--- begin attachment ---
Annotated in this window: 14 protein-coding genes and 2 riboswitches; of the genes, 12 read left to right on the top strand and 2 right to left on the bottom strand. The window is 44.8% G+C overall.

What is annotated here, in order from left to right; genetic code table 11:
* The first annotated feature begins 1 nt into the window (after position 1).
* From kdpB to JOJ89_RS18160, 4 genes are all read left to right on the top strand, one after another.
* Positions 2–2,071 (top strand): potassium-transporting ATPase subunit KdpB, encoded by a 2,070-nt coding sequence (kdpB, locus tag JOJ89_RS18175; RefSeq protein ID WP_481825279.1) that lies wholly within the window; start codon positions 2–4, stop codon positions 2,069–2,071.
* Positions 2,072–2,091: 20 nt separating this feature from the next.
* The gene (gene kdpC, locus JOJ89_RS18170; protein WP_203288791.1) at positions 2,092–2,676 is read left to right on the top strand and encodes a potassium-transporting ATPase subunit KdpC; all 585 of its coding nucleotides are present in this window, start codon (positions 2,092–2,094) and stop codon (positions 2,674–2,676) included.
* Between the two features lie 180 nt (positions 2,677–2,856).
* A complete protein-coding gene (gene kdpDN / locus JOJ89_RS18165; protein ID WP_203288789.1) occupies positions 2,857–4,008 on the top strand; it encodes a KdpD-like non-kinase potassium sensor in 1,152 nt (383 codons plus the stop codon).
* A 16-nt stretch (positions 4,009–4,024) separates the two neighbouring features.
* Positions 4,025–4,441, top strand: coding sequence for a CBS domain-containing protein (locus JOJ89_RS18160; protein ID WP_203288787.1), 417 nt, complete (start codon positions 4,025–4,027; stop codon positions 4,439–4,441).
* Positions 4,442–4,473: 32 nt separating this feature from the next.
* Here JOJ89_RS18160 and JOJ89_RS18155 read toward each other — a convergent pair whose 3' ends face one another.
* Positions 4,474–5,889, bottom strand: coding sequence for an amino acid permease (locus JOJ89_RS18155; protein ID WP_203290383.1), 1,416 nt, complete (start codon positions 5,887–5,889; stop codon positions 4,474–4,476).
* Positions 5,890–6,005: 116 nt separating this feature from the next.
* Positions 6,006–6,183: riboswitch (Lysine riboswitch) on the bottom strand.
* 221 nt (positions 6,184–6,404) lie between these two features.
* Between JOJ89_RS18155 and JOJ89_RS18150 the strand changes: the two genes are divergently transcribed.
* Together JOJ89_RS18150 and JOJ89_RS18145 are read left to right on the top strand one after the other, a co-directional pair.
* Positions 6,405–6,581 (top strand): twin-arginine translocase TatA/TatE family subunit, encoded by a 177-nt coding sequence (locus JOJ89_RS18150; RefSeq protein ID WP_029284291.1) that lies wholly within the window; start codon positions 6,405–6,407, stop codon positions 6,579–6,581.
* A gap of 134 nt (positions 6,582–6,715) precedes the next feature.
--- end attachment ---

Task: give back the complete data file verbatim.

Annotated in this window: 14 protein-coding genes and 2 riboswitches; of the genes, 12 read left to right on the top strand and 2 right to left on the bottom strand. The window is 44.8% G+C overall.

What is annotated here, in order from left to right; genetic code table 11:
* The first annotated feature begins 1 nt into the window (after position 1).
* From kdpB to JOJ89_RS18160, 4 genes are all read left to right on the top strand, one after another.
* Positions 2–2,071 (top strand): potassium-transporting ATPase subunit KdpB, encoded by a 2,070-nt coding sequence (kdpB, locus tag JOJ89_RS18175; RefSeq protein ID WP_481825279.1) that lies wholly within the window; start codon positions 2–4, stop codon positions 2,069–2,071.
* Positions 2,072–2,091: 20 nt separating this feature from the next.
* The gene (gene kdpC, locus JOJ89_RS18170; protein WP_203288791.1) at positions 2,092–2,676 is read left to right on the top strand and encodes a potassium-transporting ATPase subunit KdpC; all 585 of its coding nucleotides are present in this window, start codon (positions 2,092–2,094) and stop codon (positions 2,674–2,676) included.
* Between the two features lie 180 nt (positions 2,677–2,856).
* A complete protein-coding gene (gene kdpDN / locus JOJ89_RS18165; protein ID WP_203288789.1) occupies positions 2,857–4,008 on the top strand; it encodes a KdpD-like non-kinase potassium sensor in 1,152 nt (383 codons plus the stop codon).
* A 16-nt stretch (positions 4,009–4,024) separates the two neighbouring features.
* Positions 4,025–4,441, top strand: coding sequence for a CBS domain-containing protein (locus JOJ89_RS18160; protein ID WP_203288787.1), 417 nt, complete (start codon positions 4,025–4,027; stop codon positions 4,439–4,441).
* Positions 4,442–4,473: 32 nt separating this feature from the next.
* Here JOJ89_RS18160 and JOJ89_RS18155 read toward each other — a convergent pair whose 3' ends face one another.
* Positions 4,474–5,889, bottom strand: coding sequence for an amino acid permease (locus JOJ89_RS18155; protein ID WP_203290383.1), 1,416 nt, complete (start codon positions 5,887–5,889; stop codon positions 4,474–4,476).
* Positions 5,890–6,005: 116 nt separating this feature from the next.
* Positions 6,006–6,183: riboswitch (Lysine riboswitch) on the bottom strand.
* 221 nt (positions 6,184–6,404) lie between these two features.
* Between JOJ89_RS18155 and JOJ89_RS18150 the strand changes: the two genes are divergently transcribed.
* Together JOJ89_RS18150 and JOJ89_RS18145 are read left to right on the top strand one after the other, a co-directional pair.
* Positions 6,405–6,581 (top strand): twin-arginine translocase TatA/TatE family subunit, encoded by a 177-nt coding sequence (locus JOJ89_RS18150; RefSeq protein ID WP_029284291.1) that lies wholly within the window; start codon positions 6,405–6,407, stop codon positions 6,579–6,581.
* A gap of 134 nt (positions 6,582–6,715) precedes the next feature.